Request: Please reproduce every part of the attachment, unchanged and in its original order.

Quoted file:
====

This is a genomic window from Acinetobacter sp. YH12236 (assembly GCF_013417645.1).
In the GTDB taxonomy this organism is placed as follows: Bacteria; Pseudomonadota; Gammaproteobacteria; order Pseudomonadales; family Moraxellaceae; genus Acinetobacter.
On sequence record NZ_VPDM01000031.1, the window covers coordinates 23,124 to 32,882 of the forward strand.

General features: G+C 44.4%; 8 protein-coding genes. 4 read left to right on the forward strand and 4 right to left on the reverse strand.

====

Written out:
This is a genomic window from Acinetobacter sp. YH12236 (assembly GCF_013417645.1).
In the GTDB taxonomy this organism is placed as follows: Bacteria; Pseudomonadota; Gammaproteobacteria; order Pseudomonadales; family Moraxellaceae; genus Acinetobacter.
On sequence record NZ_VPDM01000031.1, the window covers coordinates 23,124 to 32,882 of the forward strand.

General features: G+C 44.4%; 8 protein-coding genes. 4 read left to right on the forward strand and 4 right to left on the reverse strand.